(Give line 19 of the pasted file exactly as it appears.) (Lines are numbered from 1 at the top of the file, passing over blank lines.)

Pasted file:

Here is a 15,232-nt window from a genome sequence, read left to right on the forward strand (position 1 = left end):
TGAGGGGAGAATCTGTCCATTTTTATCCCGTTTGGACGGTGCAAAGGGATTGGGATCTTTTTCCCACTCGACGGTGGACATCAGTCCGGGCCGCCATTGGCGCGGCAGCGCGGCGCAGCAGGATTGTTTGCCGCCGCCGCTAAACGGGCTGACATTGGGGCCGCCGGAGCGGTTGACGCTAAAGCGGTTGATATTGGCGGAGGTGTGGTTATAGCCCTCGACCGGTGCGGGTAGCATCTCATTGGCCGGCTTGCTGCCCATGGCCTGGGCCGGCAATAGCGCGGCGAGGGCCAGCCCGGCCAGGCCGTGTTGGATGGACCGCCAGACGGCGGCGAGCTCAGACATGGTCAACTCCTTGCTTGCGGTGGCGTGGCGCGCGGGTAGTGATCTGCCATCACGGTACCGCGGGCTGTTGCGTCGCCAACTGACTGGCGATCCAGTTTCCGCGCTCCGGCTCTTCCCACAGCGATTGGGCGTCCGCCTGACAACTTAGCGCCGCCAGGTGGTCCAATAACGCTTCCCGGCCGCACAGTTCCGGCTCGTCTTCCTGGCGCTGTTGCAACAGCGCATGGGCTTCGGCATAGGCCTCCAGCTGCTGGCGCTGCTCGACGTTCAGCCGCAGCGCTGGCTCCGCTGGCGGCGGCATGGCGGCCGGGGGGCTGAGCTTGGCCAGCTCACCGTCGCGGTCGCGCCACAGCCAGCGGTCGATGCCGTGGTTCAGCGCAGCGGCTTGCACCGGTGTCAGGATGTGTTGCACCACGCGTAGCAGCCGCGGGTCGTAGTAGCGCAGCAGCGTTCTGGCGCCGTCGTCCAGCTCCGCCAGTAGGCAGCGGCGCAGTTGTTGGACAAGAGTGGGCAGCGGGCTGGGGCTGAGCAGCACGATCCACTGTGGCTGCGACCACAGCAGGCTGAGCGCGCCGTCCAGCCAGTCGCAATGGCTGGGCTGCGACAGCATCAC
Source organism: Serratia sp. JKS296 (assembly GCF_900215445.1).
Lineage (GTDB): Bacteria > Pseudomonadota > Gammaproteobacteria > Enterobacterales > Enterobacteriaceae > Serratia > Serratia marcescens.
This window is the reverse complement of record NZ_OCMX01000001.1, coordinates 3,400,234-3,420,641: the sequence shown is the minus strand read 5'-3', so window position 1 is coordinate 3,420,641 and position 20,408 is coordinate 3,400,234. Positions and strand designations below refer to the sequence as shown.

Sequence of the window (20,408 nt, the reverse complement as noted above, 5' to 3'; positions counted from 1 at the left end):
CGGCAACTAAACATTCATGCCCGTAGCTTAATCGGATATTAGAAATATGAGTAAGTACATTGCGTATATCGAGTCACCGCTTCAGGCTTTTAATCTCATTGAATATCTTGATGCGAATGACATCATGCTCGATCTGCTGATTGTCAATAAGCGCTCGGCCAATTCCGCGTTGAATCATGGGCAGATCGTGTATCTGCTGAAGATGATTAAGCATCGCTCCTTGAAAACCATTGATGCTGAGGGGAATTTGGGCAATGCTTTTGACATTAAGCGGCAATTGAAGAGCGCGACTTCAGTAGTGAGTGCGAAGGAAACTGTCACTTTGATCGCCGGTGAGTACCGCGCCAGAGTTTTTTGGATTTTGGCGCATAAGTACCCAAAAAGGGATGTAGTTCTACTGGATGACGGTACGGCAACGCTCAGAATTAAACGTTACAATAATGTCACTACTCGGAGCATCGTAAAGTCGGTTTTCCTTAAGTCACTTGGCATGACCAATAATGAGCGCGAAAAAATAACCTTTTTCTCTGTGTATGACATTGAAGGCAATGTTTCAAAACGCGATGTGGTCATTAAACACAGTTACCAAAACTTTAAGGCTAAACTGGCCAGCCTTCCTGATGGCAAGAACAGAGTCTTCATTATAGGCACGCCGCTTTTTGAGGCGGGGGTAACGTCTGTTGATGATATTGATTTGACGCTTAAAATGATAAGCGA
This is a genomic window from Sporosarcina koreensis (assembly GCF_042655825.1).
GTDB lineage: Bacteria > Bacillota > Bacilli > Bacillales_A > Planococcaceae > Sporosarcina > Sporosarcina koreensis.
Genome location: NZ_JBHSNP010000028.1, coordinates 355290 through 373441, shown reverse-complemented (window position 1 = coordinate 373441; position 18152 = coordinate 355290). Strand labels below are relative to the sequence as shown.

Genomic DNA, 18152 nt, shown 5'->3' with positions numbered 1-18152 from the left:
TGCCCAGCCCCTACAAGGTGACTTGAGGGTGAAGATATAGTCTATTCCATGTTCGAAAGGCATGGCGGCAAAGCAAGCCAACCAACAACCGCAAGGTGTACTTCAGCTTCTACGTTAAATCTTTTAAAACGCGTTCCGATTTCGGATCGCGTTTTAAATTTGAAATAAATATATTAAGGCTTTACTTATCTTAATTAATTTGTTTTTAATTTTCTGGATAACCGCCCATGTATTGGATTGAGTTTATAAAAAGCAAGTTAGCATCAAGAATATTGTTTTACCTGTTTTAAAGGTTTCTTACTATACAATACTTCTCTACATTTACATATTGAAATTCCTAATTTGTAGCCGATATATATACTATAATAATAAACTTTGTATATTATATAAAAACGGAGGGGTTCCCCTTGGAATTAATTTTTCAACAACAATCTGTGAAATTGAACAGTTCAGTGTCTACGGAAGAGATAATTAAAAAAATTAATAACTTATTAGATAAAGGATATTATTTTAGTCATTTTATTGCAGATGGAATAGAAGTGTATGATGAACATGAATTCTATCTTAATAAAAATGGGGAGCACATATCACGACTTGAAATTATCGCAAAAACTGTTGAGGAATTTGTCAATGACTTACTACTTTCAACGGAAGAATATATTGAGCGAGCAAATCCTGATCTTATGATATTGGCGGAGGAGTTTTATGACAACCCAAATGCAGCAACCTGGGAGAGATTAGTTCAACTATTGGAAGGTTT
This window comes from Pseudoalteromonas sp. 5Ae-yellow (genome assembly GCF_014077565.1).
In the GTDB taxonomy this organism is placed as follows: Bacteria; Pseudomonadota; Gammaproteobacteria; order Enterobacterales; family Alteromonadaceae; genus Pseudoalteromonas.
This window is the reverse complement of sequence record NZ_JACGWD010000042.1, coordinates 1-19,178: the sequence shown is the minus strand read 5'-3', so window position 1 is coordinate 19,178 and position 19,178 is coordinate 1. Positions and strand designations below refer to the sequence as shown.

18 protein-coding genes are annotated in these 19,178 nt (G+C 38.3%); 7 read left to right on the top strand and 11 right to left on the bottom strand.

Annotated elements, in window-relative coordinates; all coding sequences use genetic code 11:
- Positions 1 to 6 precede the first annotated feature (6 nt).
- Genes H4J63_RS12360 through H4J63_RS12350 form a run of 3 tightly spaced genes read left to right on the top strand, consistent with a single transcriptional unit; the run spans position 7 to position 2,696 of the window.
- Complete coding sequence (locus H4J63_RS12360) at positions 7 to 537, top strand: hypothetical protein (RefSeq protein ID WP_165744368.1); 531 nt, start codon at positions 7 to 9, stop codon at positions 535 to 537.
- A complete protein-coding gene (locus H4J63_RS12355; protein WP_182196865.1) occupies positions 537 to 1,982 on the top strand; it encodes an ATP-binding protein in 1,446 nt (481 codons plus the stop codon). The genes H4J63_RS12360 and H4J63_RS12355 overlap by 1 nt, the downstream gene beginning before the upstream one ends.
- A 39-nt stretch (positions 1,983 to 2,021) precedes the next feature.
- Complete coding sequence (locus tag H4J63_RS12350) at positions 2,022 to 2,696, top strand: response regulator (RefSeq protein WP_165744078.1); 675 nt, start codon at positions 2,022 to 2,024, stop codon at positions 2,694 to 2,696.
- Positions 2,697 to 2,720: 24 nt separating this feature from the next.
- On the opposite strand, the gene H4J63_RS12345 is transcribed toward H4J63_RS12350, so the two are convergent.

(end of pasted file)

- Genes H4J63_RS12360 through H4J63_RS12350 form a run of 3 tightly spaced genes read left to right on the top strand, consistent with a single transcriptional unit; the run spans position 7 to position 2,696 of the window.